Sugar: A Bittersweet History
Sugar was once the most powerful commodity on earth, influencing the economic policies of nations, driving international trade and wreaking environmental havoc. The Western world’s addiction to sugar decimated indigenous peoples and created a new form of slavery by forcing millions of captured Africans into the cane fields. As it became a staple in the modern world, sugar fuelled the workers of the Industrial Revolution and gave rise to the craze for fast food.
Critical Acclaim for A History of Sugar
An Opiate of the People
The most dispiriting aspect of our belated environmental consciousness is the realization that many of the delightful substances we put into our mouths — like cold bottled water and imported produce — have costs that far outweigh the immediate gratification they deliver. In “Sugar: A Bittersweet History,” her thorough, workmanlike new study, Elizabeth Abbott reminds us that this has been true for centuries. A hundred years before Pushkin described ecstasy as “a glassful of tea and a piece of sugar in the mouth,” the demands of the sugar economy had ripped apart African communities and forced slaves across the Atlantic to work sugar cane plantations. Abbott’s book, which discusses the effects of sugar on everything from the Haitian revolution to Hitler’s Germany, serves as a grim reminder that a consumer’s choices register on a gigantic scale, and are therefore as much political as personal. [In explaining] the process by which a “noble delicacy” trickled down to the middle classes and eventually to entire societies … Abbott offers up a number of fascinating stories, including Hitler’s attempts to ensure a steady supply of sugar through the worst horrors of the war. (Orwell, in “1984,” was canny to present a totalitarian system that understood even its most traumatized citizens would rally at the news of an increase in chocolate rations.)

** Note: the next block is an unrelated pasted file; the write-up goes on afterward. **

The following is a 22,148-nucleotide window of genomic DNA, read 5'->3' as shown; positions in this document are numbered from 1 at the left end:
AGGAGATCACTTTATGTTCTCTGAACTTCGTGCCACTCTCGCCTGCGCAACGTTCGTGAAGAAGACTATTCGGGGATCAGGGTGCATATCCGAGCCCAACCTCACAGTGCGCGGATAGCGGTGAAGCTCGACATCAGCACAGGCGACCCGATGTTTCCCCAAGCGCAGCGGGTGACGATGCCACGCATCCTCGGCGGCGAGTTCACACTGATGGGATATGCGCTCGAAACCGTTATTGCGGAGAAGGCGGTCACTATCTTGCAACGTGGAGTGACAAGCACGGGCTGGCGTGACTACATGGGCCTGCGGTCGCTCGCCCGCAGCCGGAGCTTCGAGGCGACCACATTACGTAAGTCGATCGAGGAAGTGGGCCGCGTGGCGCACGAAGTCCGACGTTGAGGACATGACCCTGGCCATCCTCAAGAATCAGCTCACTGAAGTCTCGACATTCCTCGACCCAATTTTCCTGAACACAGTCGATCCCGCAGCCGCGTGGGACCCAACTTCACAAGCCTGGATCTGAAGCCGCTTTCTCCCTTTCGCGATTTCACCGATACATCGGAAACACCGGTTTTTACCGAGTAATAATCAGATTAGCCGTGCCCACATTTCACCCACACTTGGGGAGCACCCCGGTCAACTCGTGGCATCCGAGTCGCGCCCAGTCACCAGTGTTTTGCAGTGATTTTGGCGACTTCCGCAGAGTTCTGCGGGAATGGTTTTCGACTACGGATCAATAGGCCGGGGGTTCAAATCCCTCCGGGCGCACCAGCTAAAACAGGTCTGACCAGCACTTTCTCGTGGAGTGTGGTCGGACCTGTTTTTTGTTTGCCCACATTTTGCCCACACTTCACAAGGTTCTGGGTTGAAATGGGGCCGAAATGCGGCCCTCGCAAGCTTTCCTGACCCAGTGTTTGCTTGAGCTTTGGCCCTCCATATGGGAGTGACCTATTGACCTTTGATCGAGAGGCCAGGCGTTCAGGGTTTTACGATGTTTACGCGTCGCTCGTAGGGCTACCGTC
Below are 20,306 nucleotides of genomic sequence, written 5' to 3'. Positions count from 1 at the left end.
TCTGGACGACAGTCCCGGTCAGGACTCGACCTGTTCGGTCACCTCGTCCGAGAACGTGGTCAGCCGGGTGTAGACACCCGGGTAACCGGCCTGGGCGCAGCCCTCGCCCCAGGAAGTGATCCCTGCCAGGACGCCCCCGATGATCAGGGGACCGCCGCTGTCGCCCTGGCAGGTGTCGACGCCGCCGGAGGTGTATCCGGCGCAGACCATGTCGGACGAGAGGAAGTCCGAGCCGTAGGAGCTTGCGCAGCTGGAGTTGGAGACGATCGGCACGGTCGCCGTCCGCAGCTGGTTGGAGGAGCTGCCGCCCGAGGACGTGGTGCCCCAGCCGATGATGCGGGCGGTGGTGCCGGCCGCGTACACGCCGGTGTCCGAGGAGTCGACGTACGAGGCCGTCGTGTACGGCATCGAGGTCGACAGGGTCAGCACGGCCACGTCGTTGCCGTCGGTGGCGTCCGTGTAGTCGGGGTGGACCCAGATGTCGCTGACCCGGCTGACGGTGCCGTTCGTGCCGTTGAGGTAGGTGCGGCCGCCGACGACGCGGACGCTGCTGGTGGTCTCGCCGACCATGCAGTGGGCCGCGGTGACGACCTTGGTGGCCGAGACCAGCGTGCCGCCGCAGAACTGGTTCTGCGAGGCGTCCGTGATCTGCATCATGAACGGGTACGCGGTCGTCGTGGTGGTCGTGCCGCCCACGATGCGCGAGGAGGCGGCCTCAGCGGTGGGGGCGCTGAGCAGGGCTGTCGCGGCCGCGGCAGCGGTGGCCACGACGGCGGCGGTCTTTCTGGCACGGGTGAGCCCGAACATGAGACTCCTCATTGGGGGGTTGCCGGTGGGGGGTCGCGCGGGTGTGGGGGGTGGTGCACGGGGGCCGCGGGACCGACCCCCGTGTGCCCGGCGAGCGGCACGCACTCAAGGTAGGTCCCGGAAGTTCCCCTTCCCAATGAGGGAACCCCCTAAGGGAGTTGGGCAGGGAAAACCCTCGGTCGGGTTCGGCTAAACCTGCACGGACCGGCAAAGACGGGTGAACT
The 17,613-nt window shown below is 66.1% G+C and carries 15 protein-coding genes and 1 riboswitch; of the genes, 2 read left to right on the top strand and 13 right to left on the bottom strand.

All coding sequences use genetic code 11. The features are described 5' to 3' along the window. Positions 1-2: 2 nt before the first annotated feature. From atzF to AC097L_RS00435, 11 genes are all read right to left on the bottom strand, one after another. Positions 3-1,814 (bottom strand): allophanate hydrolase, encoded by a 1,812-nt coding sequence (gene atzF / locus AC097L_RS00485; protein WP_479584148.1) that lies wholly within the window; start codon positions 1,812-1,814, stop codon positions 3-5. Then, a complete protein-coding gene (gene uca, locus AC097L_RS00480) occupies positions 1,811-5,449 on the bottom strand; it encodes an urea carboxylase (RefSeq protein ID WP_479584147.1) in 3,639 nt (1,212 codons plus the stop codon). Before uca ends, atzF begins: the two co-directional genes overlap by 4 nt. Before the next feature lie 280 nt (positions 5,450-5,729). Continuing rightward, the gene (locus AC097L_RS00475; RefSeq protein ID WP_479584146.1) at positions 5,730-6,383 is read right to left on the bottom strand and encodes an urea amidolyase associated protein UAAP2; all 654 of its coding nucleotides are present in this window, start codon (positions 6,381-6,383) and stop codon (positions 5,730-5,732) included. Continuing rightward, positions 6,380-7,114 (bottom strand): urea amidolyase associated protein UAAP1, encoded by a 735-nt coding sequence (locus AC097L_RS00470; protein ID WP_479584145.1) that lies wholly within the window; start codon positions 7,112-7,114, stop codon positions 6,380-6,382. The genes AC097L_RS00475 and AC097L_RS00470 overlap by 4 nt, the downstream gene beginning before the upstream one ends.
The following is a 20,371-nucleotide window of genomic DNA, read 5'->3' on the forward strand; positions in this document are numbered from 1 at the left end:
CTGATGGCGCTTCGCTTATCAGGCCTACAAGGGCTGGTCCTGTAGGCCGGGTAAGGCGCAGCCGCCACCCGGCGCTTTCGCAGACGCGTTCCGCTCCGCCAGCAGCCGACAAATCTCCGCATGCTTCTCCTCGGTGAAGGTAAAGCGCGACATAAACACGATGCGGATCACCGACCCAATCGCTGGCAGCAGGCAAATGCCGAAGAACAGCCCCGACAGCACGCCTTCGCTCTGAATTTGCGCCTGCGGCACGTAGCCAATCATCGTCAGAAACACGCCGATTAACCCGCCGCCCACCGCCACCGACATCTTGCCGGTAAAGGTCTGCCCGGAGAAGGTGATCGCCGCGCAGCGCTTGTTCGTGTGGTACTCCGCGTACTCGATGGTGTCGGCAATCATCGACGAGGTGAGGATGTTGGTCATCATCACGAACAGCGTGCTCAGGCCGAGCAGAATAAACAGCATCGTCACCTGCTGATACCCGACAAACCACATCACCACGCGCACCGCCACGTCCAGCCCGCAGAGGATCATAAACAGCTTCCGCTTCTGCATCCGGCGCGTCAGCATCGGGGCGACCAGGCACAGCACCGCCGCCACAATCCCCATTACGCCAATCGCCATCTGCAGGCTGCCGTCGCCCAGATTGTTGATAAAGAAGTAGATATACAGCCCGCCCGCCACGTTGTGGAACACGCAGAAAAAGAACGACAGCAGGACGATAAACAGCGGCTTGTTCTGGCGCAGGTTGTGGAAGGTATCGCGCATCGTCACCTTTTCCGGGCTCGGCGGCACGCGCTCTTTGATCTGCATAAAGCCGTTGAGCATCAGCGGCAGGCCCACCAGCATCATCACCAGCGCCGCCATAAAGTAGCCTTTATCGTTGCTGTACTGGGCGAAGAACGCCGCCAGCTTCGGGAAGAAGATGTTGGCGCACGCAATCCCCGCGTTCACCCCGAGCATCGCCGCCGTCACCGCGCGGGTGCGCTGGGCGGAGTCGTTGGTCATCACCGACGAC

New York Times
Here in almost 500 pages is a wider, more intimate story of the growth of the sugar industry than most European or US writers have managed.
In the first paragraphs of her introduction, Elizabeth Abbott introduces us to an 18th century farm labourer’s wife who, by sweetening her tea with a lump of sugar, “redrew the demographic, economic, environmental, political, cultural and moral map of the world.”
That may seem a sweeping claim, but by dint of painstaking research from Berlin’s Zucker-Museum and Toronto’s Redpath Sugar Museum to the canefields of Haiti and the Dominican Republic, Abbott is fully vindicated.
The growth of the sugar industry is shown to be an integral part of the Industrial Revolution and, perhaps more importantly for us, the growth of deeply corrupt and brutal practices of “labour management” that persist into our present century.
Within a relatively small space, Abbott has given us an invaluable up-to-date history of capitalism and, by implication, its imperialist sequel. Read it.
Morning Star (UK)
Reading this graphic tale of the global havoc sugar has caused and continues to cause, you might wonder why sugar is not a banned substance; it seems to have done as much harm as opium or heroin.